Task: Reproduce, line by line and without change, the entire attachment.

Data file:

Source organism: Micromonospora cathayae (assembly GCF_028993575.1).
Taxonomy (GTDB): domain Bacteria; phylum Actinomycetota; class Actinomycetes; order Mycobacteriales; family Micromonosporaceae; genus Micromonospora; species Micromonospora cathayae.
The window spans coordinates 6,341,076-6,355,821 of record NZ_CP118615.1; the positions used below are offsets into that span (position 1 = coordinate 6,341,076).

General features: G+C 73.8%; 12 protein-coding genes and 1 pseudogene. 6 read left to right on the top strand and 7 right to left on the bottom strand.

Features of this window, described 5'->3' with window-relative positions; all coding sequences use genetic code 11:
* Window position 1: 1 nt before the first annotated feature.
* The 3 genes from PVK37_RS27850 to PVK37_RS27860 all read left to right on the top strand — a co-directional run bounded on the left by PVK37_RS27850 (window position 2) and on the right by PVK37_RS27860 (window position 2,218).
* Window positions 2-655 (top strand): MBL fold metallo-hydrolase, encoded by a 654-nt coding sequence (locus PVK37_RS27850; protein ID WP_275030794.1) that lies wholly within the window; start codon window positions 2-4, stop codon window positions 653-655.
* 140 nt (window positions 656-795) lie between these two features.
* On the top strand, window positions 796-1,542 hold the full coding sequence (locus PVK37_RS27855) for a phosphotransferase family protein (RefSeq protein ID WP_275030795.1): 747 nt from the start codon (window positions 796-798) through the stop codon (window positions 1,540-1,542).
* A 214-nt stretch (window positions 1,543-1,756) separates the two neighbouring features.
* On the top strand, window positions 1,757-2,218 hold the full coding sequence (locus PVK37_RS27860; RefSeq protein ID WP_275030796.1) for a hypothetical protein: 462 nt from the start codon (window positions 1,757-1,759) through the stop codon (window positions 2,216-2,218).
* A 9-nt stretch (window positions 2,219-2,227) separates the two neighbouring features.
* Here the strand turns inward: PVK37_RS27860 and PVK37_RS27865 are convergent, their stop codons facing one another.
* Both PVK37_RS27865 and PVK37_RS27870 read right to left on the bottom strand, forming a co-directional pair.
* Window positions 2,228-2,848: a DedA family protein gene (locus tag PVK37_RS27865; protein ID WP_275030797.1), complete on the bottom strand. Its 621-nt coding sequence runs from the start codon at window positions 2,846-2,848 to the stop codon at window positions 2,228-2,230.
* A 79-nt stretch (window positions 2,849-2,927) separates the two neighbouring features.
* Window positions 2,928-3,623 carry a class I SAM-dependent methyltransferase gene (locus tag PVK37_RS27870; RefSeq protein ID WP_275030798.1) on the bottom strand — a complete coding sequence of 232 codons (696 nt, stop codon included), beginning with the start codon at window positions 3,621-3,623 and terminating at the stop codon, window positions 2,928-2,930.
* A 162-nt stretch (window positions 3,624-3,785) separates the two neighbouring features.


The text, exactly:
Source organism: Micromonospora cathayae (assembly GCF_028993575.1).
Taxonomy (GTDB): domain Bacteria; phylum Actinomycetota; class Actinomycetes; order Mycobacteriales; family Micromonosporaceae; genus Micromonospora; species Micromonospora cathayae.
The window spans coordinates 6,341,076-6,355,821 of record NZ_CP118615.1; the positions used below are offsets into that span (position 1 = coordinate 6,341,076).

General features: G+C 73.8%; 12 protein-coding genes and 1 pseudogene. 6 read left to right on the top strand and 7 right to left on the bottom strand.

Features of this window, described 5'->3' with window-relative positions; all coding sequences use genetic code 11:
* Window position 1: 1 nt before the first annotated feature.
* The 3 genes from PVK37_RS27850 to PVK37_RS27860 all read left to right on the top strand — a co-directional run bounded on the left by PVK37_RS27850 (window position 2) and on the right by PVK37_RS27860 (window position 2,218).
* Window positions 2-655 (top strand): MBL fold metallo-hydrolase, encoded by a 654-nt coding sequence (locus PVK37_RS27850; protein ID WP_275030794.1) that lies wholly within the window; start codon window positions 2-4, stop codon window positions 653-655.
* 140 nt (window positions 656-795) lie between these two features.
* On the top strand, window positions 796-1,542 hold the full coding sequence (locus PVK37_RS27855) for a phosphotransferase family protein (RefSeq protein ID WP_275030795.1): 747 nt from the start codon (window positions 796-798) through the stop codon (window positions 1,540-1,542).
* A 214-nt stretch (window positions 1,543-1,756) separates the two neighbouring features.
* On the top strand, window positions 1,757-2,218 hold the full coding sequence (locus PVK37_RS27860; RefSeq protein ID WP_275030796.1) for a hypothetical protein: 462 nt from the start codon (window positions 1,757-1,759) through the stop codon (window positions 2,216-2,218).
* A 9-nt stretch (window positions 2,219-2,227) separates the two neighbouring features.
* Here the strand turns inward: PVK37_RS27860 and PVK37_RS27865 are convergent, their stop codons facing one another.
* Both PVK37_RS27865 and PVK37_RS27870 read right to left on the bottom strand, forming a co-directional pair.
* Window positions 2,228-2,848: a DedA family protein gene (locus tag PVK37_RS27865; protein ID WP_275030797.1), complete on the bottom strand. Its 621-nt coding sequence runs from the start codon at window positions 2,846-2,848 to the stop codon at window positions 2,228-2,230.
* A 79-nt stretch (window positions 2,849-2,927) separates the two neighbouring features.
* Window positions 2,928-3,623 carry a class I SAM-dependent methyltransferase gene (locus tag PVK37_RS27870; RefSeq protein ID WP_275030798.1) on the bottom strand — a complete coding sequence of 232 codons (696 nt, stop codon included), beginning with the start codon at window positions 3,621-3,623 and terminating at the stop codon, window positions 2,928-2,930.
* A 162-nt stretch (window positions 3,624-3,785) separates the two neighbouring features.